I am quite concerned about an issue I am having at work. I work at a jewelry store that recently accepted 4 pairs of returned earrings from a regular customer who has been quite open about having AIDS for several years. The earrings were crusted with blood and puss and management requested that a coworker and I clean them. We both refused. Eventually a supervisor dipped the earrings in rubbing alcohol for a few minutes, steamed them quickly and then prepared to return them to the sales floor. The cleaning job he did was quick and there were still visible pieces of puss and scab and the jewelry. I was thinking about contacting a state agency about this issue, but it is quite time sensitive. What should I do or refer to to encourage management to handle this situation better? In addition to AIDS, this customer has recently had pneumonia and many other health issues. Help!
Leah in Florida
That trip into the alcohol bath, plus steaming, was fine to remove any infectious agents in the blood. And pus? How can you detect pus on earrings? Do I detect a note of overreaction here?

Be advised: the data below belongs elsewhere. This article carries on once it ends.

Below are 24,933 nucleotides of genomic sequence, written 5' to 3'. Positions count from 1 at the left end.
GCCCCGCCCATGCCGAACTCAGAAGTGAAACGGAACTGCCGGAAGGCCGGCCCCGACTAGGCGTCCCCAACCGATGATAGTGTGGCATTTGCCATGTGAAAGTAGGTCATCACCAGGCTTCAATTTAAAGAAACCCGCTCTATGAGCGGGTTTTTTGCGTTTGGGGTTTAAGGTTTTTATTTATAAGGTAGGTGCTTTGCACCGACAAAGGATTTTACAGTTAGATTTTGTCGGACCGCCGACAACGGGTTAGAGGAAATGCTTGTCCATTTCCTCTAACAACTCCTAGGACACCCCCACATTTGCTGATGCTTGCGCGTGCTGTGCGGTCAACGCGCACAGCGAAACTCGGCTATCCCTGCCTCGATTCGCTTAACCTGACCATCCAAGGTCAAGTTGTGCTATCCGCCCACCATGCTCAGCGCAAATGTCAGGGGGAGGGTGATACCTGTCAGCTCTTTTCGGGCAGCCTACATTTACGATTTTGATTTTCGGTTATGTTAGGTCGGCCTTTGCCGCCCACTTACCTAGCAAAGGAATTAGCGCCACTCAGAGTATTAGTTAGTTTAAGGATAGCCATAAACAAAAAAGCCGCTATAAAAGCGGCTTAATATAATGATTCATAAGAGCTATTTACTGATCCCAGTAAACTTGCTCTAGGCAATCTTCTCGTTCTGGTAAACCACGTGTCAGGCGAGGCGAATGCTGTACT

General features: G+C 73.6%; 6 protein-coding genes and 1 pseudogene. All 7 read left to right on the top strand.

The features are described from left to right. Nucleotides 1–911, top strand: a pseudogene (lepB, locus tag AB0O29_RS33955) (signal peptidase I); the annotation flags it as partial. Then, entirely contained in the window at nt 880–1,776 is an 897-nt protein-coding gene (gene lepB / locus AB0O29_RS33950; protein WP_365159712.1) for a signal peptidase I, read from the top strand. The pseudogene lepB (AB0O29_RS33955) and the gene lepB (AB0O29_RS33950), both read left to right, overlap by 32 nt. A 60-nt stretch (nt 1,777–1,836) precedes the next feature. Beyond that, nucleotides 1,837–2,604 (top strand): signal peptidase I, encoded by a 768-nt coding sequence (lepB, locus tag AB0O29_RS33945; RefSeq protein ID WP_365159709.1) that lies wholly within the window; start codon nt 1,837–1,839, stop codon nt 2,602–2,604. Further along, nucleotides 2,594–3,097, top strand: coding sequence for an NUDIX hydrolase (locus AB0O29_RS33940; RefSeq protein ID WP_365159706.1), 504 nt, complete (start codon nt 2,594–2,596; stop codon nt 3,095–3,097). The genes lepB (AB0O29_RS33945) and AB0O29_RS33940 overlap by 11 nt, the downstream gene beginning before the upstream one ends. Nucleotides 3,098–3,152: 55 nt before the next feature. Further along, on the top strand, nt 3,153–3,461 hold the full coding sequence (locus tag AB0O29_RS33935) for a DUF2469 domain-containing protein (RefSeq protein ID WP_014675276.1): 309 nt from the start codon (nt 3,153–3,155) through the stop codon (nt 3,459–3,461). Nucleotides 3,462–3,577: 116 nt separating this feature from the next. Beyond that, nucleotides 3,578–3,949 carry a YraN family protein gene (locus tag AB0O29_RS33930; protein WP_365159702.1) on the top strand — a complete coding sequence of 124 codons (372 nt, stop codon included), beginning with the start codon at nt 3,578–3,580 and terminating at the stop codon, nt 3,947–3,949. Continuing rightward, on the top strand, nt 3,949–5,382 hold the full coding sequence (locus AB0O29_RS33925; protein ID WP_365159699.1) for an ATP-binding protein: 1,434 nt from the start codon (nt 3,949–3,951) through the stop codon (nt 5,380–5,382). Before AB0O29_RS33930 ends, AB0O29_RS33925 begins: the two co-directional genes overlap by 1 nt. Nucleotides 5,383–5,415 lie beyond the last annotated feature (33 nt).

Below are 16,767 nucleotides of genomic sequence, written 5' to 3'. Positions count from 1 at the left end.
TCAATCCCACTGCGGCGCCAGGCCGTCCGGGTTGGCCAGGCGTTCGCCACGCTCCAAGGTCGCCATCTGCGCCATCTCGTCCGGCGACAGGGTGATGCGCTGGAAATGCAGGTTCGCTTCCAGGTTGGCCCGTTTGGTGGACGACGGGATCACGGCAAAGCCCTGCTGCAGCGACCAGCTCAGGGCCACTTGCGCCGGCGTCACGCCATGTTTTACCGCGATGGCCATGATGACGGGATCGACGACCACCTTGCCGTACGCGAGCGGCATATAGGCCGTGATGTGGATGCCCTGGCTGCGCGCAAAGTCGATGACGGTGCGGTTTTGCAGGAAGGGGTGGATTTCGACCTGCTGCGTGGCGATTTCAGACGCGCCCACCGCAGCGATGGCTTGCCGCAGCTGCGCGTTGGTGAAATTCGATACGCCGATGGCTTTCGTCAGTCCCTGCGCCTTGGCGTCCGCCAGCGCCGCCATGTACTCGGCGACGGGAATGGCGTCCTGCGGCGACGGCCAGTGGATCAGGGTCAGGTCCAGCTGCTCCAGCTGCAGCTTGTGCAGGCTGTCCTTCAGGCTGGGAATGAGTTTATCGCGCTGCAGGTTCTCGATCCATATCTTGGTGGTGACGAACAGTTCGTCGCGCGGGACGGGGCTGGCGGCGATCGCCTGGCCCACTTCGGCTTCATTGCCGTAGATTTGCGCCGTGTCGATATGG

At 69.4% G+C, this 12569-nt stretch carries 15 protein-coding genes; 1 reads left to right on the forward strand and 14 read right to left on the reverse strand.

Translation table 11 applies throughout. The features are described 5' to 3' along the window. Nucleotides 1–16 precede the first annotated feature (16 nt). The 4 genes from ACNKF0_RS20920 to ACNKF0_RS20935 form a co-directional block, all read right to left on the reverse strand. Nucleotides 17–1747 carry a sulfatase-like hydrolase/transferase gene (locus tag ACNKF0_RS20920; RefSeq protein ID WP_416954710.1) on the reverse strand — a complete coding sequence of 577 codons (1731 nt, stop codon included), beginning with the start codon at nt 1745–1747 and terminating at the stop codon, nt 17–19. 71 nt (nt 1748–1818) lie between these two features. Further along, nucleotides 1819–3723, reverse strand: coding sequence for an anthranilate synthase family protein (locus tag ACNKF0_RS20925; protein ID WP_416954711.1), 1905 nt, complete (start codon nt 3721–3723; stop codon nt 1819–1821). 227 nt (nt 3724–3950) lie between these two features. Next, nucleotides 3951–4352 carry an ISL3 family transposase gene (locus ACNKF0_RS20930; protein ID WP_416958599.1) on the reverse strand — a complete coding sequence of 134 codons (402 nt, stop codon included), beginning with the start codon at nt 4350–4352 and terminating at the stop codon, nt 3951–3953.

Please be clear: your customer with AIDS is suffering with a damaged immune system, and acquires the infections/diseases that he or she has because the immune system fails. The causes of those conditions are everywhere. The cash you handle every day is dirtier than those earrings.
Please educate yourself at this website or another reliable one for HIV basic information. Any blood should be removed carefully from returned jewelry, but that's because of hepatitis B and C. HIV in dried blood--blood exposed to air and no longer moist--is not capable of causing HIV infection. Your manager could afford to be more knowledgeable about hepatitis, and you could afford to be more knowledgeable about HIV. I encourage you both to do some research at reliable sources.